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I have a personal project using git that I often hack on across multiple computers, hosted on Github. Since I work on this at home I tend to get interrupted fairly often. I'll be in the middle of a statement, and dinner will be ready or I need to change a diaper. And when I get back to coding I may be on a different computer. What's the best way to get the most up-to-date version?

I think the most orthodox answer would be to commit and push. I commit fairly often but committing here seems messy to me. The code may be in a completely broken state where I was in the middle of a thought. To commit and publish it, even on a topic branch, doesn't seem right to me. It's also more steps than I would prefer.

Until now I've been using DropBox. But this appears to have lead me to a corrupt index. It's not hard to imagine because those syncs can be across different versions of git and different operating systems. So I'm afraid this it out.

Does anyone have a better alternative?

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Maybe setting up gitolite at home, as a complement to github? – fge Dec 25 '11 at 23:17
I'd just shove it on that temporary branch -- you can always delete the branch from GitHub again later once you've tidied things up. No point in overcomplicating things :) – Stuart Golodetz Dec 25 '11 at 23:21
If you did @StuartGolodetz's suggestion, I'd suggest naming your branches something like don't_clone_temp_feature_name, just to minimize the possibility that someone grabs your temporary branch. – wadesworld Dec 25 '11 at 23:24
@StuartGolodetz I was thinking of some kind of a git alias or plugin. Call it something like "spush": stash and push. Then if you run "spull" it would fetch and merge in that most recent spush. Something where I don't need to be bothered with coming up with a branch name, recalling that branch name later, running the multiple commands, etc. – mmalone Dec 26 '11 at 0:55
@mmalone: Not sure if there's an 'easy' way to do that, but you could probably write a couple of batch files to do it. – Stuart Golodetz Dec 26 '11 at 13:57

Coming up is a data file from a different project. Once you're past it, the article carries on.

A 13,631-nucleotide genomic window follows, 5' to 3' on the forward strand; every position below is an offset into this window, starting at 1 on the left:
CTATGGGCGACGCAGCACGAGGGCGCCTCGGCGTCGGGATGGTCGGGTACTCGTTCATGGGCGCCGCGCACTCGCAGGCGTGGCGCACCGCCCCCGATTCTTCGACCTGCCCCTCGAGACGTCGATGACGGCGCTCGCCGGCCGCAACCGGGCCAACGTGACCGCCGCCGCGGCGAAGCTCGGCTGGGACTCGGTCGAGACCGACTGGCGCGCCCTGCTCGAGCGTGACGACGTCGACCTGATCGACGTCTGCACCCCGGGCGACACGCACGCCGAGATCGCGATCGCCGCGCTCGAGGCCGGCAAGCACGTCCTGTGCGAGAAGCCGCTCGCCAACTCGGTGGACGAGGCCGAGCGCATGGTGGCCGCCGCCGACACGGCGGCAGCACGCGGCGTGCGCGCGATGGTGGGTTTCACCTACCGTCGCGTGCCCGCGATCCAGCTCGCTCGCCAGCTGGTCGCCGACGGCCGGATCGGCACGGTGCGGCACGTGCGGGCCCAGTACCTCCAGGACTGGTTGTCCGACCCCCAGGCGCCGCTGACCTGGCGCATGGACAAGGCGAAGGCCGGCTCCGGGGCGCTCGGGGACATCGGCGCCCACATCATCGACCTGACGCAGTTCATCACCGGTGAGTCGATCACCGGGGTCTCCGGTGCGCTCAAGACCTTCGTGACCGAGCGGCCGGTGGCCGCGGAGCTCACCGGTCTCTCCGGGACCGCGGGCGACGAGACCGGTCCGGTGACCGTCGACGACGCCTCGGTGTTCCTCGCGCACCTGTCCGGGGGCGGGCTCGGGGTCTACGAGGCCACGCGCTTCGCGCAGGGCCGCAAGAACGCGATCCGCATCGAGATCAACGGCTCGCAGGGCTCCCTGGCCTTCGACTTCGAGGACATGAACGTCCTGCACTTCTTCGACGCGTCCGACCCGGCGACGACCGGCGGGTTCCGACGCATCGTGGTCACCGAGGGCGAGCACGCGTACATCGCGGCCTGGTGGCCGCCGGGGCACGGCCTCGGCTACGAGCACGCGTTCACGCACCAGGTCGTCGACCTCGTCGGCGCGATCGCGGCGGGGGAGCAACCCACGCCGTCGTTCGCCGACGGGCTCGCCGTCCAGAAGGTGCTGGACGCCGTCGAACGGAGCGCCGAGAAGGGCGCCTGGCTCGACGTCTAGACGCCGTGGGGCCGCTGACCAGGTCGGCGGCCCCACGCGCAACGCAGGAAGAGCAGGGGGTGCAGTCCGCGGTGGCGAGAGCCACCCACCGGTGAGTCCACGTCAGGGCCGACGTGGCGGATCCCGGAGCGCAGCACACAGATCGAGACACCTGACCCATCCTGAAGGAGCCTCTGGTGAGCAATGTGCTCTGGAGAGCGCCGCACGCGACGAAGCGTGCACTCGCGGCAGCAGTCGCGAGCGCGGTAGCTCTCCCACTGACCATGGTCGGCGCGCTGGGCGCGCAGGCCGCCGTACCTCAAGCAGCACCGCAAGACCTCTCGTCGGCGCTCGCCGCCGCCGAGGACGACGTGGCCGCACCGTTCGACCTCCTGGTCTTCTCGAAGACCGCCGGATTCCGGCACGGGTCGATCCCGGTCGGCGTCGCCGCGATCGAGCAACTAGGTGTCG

An alternative to using Git to keep a codebase in sync across computers is to keep the actual codebase on your dropbox. Essentially, it just a local folder that's synchronised, so that whatever computer you're on (as long as you have saved your current work) it will be synced for you. It saves the step of pushing and pulling to a git repo on dropbox.

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Yeah this is what I've been doing, but recently ended up with a corrupt index. Not sure how it happened. – mmalone Dec 26 '11 at 0:57
@mmalone No, I don't mean keep a Git repository on Dropbox, but your actual project files. – Abizern Dec 26 '11 at 1:32
@abizem Sorry, maybe I'm missing your distinction. I'm talking about the directory with my working directory with code, which would also include the '.git' directory and the index inside of that. Are you thinking of something different? – mmalone Dec 30 '11 at 23:33

One solution would be to use a private server. Either pay for a GitHub micro account, or just use some server to which you already have access. Then you'd commit, and push to the private server. When the code is ready you'd push to the public server after squashing / cleaning up commits, etc.

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I'd suggest writing a small script to rsync the required directories to all of the specified machines. Should be very simple and can be aliased so it's just a one liner from the terminal.

Where I work I do this often, dev on local machine using vhost to test but when I need to test on a mobile device, I can rsync everything to the public dev server and use the vhost there from the mobile device.

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